What should publishers do about embedded content?

Twitter preview of blog post

Embedly is an incredible technology that converts links into embedded content. The screenshot above shows how Embedly’s Parrotfish plugin (for Safari, Chrome and Firefox) works with Twitter.com to convert a shortened URL into an actual excerpt from the content on that page.

Storify and other so-called curation tools (see my What is curation storify) use Embedly, so I’m very excited about this and any other embedding technology, but I wonder how¬†publishers who rely on on-site display advertising feel about tools that basically allow people to view some or all of their content without actually visiting their site.

What should publishers do about embedded content? Here are some crazy ideas.

  • Accept that people get content in new ways that don’t involve visits to your site.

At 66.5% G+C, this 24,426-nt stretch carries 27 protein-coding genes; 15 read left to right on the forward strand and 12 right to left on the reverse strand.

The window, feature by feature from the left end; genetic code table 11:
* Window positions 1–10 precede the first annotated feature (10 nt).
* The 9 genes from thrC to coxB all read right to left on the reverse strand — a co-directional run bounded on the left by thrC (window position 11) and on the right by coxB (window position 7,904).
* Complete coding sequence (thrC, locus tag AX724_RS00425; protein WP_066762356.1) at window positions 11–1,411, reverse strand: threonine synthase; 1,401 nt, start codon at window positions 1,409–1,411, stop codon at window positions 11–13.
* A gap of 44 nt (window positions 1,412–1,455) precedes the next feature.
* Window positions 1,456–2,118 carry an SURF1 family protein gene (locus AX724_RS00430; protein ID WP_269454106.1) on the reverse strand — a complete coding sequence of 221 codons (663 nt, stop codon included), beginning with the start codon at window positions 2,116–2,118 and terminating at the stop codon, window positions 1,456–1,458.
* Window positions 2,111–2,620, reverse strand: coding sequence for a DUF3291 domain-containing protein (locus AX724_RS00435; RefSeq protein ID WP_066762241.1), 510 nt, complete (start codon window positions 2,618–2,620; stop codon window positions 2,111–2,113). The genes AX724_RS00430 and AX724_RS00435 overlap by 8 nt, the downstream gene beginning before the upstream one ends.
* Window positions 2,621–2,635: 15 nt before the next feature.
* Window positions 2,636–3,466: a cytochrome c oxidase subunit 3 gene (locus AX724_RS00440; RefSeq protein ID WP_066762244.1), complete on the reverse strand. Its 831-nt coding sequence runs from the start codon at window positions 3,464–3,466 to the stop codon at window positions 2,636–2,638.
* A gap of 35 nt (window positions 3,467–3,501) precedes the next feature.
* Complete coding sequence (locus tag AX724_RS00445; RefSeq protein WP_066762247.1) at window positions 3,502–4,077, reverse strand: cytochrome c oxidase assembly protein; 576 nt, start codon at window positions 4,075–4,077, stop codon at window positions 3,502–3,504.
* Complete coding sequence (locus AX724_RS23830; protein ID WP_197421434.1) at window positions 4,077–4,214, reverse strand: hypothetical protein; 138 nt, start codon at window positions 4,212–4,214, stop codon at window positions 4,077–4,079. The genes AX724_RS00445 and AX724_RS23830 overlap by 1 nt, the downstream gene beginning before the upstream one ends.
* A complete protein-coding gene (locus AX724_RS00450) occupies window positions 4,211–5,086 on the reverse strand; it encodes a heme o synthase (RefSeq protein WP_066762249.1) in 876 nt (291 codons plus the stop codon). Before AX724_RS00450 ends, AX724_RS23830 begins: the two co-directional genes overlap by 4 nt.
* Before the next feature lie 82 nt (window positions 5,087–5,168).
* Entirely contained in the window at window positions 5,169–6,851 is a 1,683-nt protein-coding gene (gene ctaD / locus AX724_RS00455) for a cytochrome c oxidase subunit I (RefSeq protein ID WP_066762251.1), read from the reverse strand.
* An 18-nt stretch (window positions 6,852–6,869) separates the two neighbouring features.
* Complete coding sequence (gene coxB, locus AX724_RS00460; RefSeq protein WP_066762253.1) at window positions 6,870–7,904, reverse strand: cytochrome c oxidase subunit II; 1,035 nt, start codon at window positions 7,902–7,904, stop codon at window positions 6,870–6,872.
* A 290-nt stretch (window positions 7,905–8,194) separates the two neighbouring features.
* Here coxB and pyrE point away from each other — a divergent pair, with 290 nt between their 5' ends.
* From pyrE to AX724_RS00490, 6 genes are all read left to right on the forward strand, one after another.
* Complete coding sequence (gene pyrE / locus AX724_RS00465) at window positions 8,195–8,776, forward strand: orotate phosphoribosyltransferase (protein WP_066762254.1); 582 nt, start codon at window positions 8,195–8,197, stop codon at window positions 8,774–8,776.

• Thank Embedly for building attribution, with links, into its API.
  • Understand how to leverage embedded content to build your brand(s).
  • Embed advertisements directly into your content.
  • Figure out other ways to generate revenue.

2 thoughts on “What should publishers do about embedded content?

  1. Hey Kevin, It's nice to see that you're loving Embedly and Parrotfish as much as I am. I like how I showed up in that screenshot too :)
    I didn't realize Parrotfish was available for Firefox too, that will make lots of my readers happy to know.
    Here's the link to my post on the Embedly plugin for WordPress as promised last time we talked http://basicblogtips.com/embedly-plugin-video-tut
    So far tools like Parrotfish are reserved to Power-Twitter-Users so I'm not too sure that publishers will see a significant decline in display ad incomes any time soon.

    • Thank you Ileane, for sharing the link to your post. It's good to see that you're still enjoying the technology three whole months after you wrote that. You're absolutely right about Parrotfish being used by power users at this time. If embedly continues to play its cards right, I wouldn't be surprised to see it integrated into more mainstream systems in the near future.

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